Franklin County Humane Society

Safe Until They Find A Home...

To Inquire About Our Low-Cost Spay/Neuter Clinic Please Call 524-9650 ext. 10

Early-Age Spay/Neuter Many veterinarians are now safely and routinely performing spay and neuter surgery on kittens and puppies at eight weeks of age. Low body fat makes these surgeries easier to accomplish and puppies and kittens tolerate the procedures very well and recover more quickly than do older animals. As long as a puppy or kitten is healthy and weighs at least two pounds, they may be spayed or neutered safely.

Spaying/neutering are safe, inexpensive and permanent procedures that not only prevent accidental breeding but also reduce potential behavioral and health problems. A female cat does not have to go through the heat cycle before being spayed. In fact, multiple heat cycles increase her chances of developing mammary cancer. In males, neutering reduces the risk of testicular cancer and enlargement of the prostate and related functions.

Early-age spay/neuters will reduce the killing of unwanted pets by preventing unwanted litters and by making shelter policies of "spay/neuter before adoption" more effective.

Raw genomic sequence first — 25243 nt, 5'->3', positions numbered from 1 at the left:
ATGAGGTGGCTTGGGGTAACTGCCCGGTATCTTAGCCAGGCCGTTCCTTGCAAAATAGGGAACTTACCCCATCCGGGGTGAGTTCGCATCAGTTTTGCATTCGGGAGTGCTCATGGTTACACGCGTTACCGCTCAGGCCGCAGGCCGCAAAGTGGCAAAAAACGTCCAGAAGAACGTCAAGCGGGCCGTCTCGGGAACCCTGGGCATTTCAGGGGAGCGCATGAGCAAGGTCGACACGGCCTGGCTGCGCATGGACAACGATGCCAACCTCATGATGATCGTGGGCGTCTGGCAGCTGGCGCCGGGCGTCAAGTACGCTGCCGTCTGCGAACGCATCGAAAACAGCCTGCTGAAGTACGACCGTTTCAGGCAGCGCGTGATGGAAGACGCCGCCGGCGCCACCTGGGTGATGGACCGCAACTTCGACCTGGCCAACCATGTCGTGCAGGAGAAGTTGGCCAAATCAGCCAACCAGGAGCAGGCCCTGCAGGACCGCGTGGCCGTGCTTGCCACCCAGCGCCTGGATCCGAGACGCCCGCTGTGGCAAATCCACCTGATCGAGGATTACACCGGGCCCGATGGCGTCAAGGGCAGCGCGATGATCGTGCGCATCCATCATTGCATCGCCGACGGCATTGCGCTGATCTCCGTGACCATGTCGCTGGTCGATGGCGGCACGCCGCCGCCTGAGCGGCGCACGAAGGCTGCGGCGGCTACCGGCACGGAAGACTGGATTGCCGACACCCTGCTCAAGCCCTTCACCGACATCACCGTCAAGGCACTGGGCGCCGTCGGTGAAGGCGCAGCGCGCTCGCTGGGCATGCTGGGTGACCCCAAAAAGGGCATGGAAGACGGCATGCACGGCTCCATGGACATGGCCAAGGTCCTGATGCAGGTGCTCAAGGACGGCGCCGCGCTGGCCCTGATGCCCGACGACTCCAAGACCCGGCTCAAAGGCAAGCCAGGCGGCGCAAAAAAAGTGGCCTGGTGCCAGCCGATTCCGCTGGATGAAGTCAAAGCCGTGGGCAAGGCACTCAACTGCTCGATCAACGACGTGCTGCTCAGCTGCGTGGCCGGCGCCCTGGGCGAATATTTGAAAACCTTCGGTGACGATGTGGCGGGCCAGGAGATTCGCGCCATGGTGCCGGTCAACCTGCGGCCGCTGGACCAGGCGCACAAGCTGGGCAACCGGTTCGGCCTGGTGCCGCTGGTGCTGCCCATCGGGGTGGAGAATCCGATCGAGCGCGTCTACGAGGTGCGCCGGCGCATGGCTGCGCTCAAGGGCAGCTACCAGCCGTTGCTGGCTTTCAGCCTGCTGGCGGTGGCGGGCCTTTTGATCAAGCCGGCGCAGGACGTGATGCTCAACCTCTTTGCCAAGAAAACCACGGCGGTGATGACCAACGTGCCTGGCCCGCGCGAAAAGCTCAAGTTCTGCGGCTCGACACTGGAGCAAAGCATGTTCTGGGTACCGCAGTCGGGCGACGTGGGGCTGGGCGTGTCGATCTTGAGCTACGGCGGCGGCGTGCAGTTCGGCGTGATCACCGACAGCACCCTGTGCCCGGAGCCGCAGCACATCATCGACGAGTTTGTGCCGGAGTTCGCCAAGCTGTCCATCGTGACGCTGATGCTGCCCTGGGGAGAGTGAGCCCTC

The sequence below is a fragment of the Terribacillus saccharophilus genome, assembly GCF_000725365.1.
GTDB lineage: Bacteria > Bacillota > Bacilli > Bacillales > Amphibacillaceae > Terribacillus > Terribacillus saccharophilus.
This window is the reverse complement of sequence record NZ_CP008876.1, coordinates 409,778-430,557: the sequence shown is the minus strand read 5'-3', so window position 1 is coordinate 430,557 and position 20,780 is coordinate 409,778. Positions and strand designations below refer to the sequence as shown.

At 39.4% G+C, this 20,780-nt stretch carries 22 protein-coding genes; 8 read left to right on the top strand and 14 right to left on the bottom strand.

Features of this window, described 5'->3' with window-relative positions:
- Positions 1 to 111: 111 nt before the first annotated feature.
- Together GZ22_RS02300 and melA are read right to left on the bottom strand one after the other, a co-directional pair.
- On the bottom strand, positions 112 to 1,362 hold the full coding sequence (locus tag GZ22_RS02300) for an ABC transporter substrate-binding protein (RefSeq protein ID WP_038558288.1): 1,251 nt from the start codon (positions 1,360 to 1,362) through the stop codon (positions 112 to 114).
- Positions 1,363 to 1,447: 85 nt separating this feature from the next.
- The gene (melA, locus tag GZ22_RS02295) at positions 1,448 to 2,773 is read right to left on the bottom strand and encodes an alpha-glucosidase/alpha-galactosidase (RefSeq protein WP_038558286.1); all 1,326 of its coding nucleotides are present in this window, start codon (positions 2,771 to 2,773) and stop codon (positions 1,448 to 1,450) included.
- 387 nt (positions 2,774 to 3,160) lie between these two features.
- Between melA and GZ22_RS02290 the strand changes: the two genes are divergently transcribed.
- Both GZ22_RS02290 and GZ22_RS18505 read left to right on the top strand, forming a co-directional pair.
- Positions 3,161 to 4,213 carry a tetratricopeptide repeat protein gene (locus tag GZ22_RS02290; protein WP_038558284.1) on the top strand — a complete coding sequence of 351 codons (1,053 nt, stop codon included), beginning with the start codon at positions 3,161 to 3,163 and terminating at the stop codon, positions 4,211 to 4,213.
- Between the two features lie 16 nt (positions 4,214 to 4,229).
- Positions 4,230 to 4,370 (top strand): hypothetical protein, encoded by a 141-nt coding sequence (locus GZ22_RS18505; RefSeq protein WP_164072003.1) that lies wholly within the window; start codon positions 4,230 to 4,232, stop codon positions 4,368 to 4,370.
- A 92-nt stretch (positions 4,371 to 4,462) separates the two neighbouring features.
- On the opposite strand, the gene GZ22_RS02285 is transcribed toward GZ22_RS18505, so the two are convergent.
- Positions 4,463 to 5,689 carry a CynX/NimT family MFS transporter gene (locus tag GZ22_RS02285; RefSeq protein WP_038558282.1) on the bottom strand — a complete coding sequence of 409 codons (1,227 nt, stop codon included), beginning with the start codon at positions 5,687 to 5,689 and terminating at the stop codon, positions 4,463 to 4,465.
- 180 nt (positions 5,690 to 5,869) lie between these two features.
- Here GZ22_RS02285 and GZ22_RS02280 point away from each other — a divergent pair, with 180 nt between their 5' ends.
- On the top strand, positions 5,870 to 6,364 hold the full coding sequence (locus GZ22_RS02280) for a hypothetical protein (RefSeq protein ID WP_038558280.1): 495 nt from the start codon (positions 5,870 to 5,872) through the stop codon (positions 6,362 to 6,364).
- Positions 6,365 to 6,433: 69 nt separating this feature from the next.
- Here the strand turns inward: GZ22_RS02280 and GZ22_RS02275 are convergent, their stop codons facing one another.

There really is little scientific information to back up the current standard age of six to eight months for spaying/neutering. This figure seems to have been chosen quite arbitrarily and followed down through the years without question. Today, we recognize the safety and many benefits of early-age spay/neuter.

Click here for an application: PRE-PAYMENT REQUIRED (Please CALL US to confirm we have received it and to set your appointment)


Reasons to opt for early-age spaying/neutering:

·       Helps to control pet overpopulation, less homeless offspring

·       Decreases the rate of animals returned to shelter

·       Decreases killed animals

·       Improves animal's adoptability

·       Improved health care of pets

·       Surgery less stressful/quick recovery for younger animals

·       Early spay/neuter can be done in conjunction with other surgeries

·       Spayed and neutered pets are less aggressive, less likely to roam, less likely to fight and therefore less likely to contract contagious diseases

Remember, it is never too late to spay or neuter your pet! Even older animals benefit from these procedures.

Nearly 64% of the animals who enter U.S. shelters are killed. Please be responsible and spay or neuter your pet.